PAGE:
How to Do What You Love: Philosophical Discussion on 3 Options For Vocation
by Nate Richardson, RichardsonStudies.com, email@example.com
It seems there are a few ways to do what you love.
1. persuade people to pay you for it
2. focus on getting money so you can arrange to do it
3. fit it in on the side, not letting vocation be too consuming
-option 1 is rare. Church leaders said we don’t have to live like monks to promote good causes per se, though those who feel so inclined may do so.
-develop a love for things that promote the betterment of mankind, and God will help you enlarge that part of your life in a meaningful way. If doing what you love means playing video games, eh you better just keep that to a minimum. Anything that is merely for pleasure we always keep to a minimum.
-some promote their ideas via swindling and other bogus. The Jews had a tradition of not going into too crazy of careers, seeing the dignity in simple work and craftsmanship.
-as usual, follow the spirit. For example: prophets have taught women’s primary role is in the home, that nothing can replace motherhood as a token of a life well spent for a woman. But prophets have also taught that if a woman has great desires to, for example, go to med school and be a doctor, etc., then it is her prerogative to do so, but she must be careful lest she becomes consumed with this secondary interest.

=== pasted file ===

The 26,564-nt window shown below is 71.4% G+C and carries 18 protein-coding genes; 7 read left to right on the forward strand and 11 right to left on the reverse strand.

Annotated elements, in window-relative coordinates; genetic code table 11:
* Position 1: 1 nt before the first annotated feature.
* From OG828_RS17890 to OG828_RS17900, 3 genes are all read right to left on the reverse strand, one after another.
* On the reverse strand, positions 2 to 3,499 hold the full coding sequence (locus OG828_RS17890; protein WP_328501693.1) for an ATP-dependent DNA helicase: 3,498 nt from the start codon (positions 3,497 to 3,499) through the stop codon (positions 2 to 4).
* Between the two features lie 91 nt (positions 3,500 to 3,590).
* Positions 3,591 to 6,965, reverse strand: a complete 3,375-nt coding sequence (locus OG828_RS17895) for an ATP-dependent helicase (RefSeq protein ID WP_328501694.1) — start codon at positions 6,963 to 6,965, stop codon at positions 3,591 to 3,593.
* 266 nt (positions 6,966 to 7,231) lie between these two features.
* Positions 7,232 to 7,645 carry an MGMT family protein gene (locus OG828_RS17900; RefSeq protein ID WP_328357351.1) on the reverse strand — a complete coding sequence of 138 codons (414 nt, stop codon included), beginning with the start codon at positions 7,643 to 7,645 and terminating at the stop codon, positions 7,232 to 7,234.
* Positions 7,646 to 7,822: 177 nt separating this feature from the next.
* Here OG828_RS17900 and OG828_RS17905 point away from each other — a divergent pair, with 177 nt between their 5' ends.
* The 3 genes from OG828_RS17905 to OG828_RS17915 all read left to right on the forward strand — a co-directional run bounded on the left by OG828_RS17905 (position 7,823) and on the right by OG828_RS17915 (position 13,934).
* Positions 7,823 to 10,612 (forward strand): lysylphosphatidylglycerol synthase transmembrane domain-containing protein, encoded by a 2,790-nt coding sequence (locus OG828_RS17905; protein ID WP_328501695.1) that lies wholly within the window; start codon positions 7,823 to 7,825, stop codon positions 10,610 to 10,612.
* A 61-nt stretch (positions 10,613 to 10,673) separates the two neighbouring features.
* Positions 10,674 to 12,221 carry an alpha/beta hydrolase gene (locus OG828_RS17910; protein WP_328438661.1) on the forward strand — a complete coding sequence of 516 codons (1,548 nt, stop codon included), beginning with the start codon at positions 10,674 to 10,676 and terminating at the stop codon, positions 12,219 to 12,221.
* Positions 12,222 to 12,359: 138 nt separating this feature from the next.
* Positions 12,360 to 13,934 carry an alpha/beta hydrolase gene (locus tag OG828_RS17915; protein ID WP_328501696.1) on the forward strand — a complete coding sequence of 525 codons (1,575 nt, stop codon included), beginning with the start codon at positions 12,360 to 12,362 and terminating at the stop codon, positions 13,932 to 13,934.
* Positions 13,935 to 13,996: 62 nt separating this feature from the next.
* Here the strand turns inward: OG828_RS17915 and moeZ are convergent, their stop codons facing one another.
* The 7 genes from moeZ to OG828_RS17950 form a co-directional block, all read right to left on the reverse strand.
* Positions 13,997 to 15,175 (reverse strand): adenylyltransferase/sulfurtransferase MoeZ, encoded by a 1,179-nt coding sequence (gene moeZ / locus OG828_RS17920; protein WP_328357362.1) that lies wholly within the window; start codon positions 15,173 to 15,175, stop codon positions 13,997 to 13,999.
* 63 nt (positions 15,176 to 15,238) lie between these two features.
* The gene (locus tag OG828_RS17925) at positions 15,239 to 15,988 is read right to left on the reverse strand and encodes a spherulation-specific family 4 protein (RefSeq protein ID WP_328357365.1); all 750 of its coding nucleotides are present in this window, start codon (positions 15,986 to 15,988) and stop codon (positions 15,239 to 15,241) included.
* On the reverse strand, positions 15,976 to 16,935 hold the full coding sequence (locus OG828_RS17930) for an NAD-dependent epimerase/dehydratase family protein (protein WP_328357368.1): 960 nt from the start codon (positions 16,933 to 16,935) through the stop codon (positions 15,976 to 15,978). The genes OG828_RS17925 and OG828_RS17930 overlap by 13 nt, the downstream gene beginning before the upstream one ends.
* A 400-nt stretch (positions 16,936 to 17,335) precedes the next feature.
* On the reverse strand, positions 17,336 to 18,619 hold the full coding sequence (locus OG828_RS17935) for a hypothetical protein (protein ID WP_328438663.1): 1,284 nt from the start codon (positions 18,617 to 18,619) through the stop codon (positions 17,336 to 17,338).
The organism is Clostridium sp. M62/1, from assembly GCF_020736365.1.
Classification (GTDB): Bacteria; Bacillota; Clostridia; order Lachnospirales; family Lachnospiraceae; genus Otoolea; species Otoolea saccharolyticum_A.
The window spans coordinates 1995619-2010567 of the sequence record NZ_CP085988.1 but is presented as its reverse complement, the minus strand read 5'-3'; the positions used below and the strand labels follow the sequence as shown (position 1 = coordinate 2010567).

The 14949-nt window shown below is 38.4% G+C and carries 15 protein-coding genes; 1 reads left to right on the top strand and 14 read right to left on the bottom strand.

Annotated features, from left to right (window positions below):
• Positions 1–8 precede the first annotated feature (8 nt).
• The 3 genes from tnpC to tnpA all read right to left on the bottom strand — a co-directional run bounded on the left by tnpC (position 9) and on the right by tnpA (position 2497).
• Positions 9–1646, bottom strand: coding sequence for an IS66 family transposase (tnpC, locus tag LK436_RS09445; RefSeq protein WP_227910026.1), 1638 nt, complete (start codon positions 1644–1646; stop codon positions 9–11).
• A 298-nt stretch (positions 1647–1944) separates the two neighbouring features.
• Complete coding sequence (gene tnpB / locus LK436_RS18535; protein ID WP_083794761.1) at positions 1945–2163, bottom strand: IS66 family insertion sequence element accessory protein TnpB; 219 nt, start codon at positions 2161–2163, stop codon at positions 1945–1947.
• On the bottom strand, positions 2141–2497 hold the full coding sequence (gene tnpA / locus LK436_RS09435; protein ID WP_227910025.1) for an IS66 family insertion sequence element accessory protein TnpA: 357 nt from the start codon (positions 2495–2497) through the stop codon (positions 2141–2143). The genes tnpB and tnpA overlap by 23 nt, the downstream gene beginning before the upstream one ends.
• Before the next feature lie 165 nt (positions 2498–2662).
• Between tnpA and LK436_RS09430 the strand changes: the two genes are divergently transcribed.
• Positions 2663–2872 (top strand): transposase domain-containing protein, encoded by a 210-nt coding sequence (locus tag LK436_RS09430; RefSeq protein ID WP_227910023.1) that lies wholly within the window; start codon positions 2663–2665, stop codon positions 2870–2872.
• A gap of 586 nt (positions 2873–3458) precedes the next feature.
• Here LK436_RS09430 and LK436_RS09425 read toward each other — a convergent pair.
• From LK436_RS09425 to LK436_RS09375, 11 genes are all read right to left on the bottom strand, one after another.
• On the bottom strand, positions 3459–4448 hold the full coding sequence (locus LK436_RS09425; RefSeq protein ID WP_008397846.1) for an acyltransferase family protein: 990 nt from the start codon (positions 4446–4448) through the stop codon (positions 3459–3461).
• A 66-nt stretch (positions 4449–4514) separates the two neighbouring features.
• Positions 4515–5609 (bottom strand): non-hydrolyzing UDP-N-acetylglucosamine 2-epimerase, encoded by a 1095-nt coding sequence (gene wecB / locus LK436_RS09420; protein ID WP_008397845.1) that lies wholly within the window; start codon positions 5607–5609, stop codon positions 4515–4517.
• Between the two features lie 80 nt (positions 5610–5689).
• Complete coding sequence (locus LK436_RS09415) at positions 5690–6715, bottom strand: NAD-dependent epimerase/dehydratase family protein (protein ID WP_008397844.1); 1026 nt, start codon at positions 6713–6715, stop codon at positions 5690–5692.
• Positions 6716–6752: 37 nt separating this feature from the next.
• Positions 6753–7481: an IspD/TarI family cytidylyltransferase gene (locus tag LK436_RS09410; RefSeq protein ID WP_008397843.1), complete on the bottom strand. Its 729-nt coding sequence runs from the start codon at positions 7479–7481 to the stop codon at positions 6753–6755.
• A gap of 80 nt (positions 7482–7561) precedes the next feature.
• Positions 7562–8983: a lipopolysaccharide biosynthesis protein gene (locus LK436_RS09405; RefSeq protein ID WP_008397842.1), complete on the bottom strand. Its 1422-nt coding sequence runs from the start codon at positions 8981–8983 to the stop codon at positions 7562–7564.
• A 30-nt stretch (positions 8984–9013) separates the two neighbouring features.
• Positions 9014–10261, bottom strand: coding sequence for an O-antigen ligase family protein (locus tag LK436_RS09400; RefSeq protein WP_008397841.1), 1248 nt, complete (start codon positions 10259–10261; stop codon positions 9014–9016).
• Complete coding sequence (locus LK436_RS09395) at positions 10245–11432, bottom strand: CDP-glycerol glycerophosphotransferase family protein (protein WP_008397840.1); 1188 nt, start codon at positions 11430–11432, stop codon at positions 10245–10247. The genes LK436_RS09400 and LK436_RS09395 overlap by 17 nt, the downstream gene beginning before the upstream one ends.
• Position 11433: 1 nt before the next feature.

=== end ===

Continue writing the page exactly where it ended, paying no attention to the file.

-as for option 3, this is likely the best option. Being too obsessed with careers is always toxic. However, it is true that during college a person needs to be particularly devoted to his field so he can get established and earn money to maintain his family long term. Note: This doesn’t mean post-pone family creation until after college. It also doesn’t mean neglect church duties in stressful stages of life. President Nelson in a 2018 Priesthood session conference address told the brethren to do their callings even when life is busy, like when he did his while working tons of hours as a new surgeon.